Merkel Snubbed Biden by Allowing Nord Stream 2 to Be Finished, Bloomberg Op-Ed Claims
12:23 GMT 13.07.2021 (Updated: 13:40 GMT 18.11.2022)
© AP Photo / Markus SchreiberIn this Feb. 1, 2013 file photo, German Chancellor Angela Merkel, right, and U.S. Vice President Joe Biden walk at the chancellery in Berlin, Germany. On Biden’s first foreign trip as president, he will find many of his hosts in Europe welcoming but wary after a tense four years between Europe and the U.S. under former President Donald Trump. (AP Photo/Markus Schreiber, File)
© AP Photo / Markus Schreiber
The opinion piece suggests that the German chancellor’s visit to the US will be partly devoted to ironing out disagreements in the relations between Washington and Berlin, not only over the Russian-European gas pipeline, but also over Germany's support for the Chinese grand investment deal with the EU.
As the end of her long service as German chancellor draws near, Angela Merkel has managed to "snub" US President Joe Biden twice as Washington and Berlin started working on repairing their ties following Trump's presidency, Bloomberg columnist Andreas Kluth has claimed in his latest op-ed.
According to him, Merkel undertook two steps that greatly disappointed Washington – she pushed forward a Chinese-European investment deal and refused to stop the construction of the joint European-Russian Nord Stream 2 pipeline project. Kluth calls the latter "worse", as Merkel refused "to move even an inch" toward demands from the US.
"The geopolitical threat posed by Nord Stream 2 seems blatant enough for Poland, the Baltic republics, France, the European Union and other allies […] Nonetheless, the Germans keep burying their heads in the sand like geo-strategic ostriches", the columnist said.
Kluth insists that the Nord Stream 2 pipeline is a "strategic goal long pursued" by Russian President Vladimir Putin. The columnist claims that Moscow wants to "blackmail" the Ukrainian government by threatening to cut it out of the gas transit to Europe and leave it without transit payments, even though Putin has pledged to keep the transit contract alive in the coming years and promised that the transit through Ukraine will continue as long as it remains economically viable.
These assurances, however, have had no effect on demands of American lawmakers to impose new sanctions against Nord Stream 2 in order to stop its construction. A new round of economic measures was only stopped by Biden, who argued it was too late to try to stop the project, which is 98% complete. Germany, for its part, has always defended the pipeline, built jointly by Russia's Gazprom and a number of EU energy giants. Berlin has also long insisted that it is an economic project that will benefit Europe, and that it has nothing to do with politics.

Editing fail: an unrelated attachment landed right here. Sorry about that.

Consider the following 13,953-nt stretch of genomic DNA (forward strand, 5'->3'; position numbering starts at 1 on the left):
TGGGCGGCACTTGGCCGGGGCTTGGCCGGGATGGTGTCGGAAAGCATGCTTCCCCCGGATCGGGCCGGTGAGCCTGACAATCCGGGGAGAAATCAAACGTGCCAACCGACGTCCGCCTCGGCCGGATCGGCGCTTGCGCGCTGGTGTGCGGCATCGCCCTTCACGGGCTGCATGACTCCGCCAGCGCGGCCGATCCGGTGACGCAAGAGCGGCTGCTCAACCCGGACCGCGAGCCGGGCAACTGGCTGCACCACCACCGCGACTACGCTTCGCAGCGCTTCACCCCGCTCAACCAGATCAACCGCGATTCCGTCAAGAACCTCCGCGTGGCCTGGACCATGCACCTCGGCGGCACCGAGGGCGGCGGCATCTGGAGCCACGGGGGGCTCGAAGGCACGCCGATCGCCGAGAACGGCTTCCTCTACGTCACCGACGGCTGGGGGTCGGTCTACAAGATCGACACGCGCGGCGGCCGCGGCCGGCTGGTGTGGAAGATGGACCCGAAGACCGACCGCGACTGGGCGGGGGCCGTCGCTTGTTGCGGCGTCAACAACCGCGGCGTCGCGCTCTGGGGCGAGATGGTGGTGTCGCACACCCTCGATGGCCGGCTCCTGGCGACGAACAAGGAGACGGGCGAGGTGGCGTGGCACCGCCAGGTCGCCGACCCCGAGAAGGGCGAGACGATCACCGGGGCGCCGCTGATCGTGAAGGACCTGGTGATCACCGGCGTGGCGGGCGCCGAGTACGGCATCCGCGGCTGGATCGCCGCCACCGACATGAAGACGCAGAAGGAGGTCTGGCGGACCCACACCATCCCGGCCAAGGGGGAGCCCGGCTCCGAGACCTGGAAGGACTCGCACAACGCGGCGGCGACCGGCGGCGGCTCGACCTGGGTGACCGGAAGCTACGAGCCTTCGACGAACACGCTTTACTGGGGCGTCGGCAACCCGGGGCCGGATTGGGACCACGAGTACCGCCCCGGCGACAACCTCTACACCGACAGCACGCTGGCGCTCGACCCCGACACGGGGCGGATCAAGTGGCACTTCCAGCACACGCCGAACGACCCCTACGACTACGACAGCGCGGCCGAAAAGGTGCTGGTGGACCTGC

Fixing 'Geopolitical Mess'
The US explains its opposition to the Nord Stream 2 by claiming it will increase the EU's dependency on Russian gas, while putting Ukraine's gas transit payments at risk. At the same time, Washington has proposed an alternative to Russian pipeline gas – buying more expensive liquefied natural gas (LNG), for example, from the US itself. The EU was hesitant to accept Washington's offer, while noting that its gas supply sources are diverse enough. Germany, in turn, strongly condemned the US' extraterritorial use of sanctions that targeted the project, which is important for Berlin's energy supplies.
The Bloomberg columnist claims, however, that Merkel will now try to offer suggestions to US President Joe Biden during the upcoming meeting on how to solve "the geopolitical mess" she supposedly caused by ignoring Washington's demands to stop Nord Stream 2's construction.
"The reality is that Merkel’s obstinate defence of Nord Stream 2 will count as a stain on her otherwise expansive and nuanced legacy, and be a liability to her successor. It alienates both the U.S. and European partners by showing the hypocrisy of a country that claims to act in the interest of the EU when in fact it cares only about its own", Kluth claims.
11 July 2021, 15:34 GMT
The meeting will take place ahead of a new request expected from American lawmakers in August to impose new sanctions against Nord Stream 2, which is scheduled to be finished by that time. The previous round of sanctions against contractors working on the project only managed to briefly stall progress. POTUS and the German chancellor's meeting also comes ahead of the September election in Germany, which will determine not only the new political layout of the country, but also the person who will replace Angela Merkel in her post.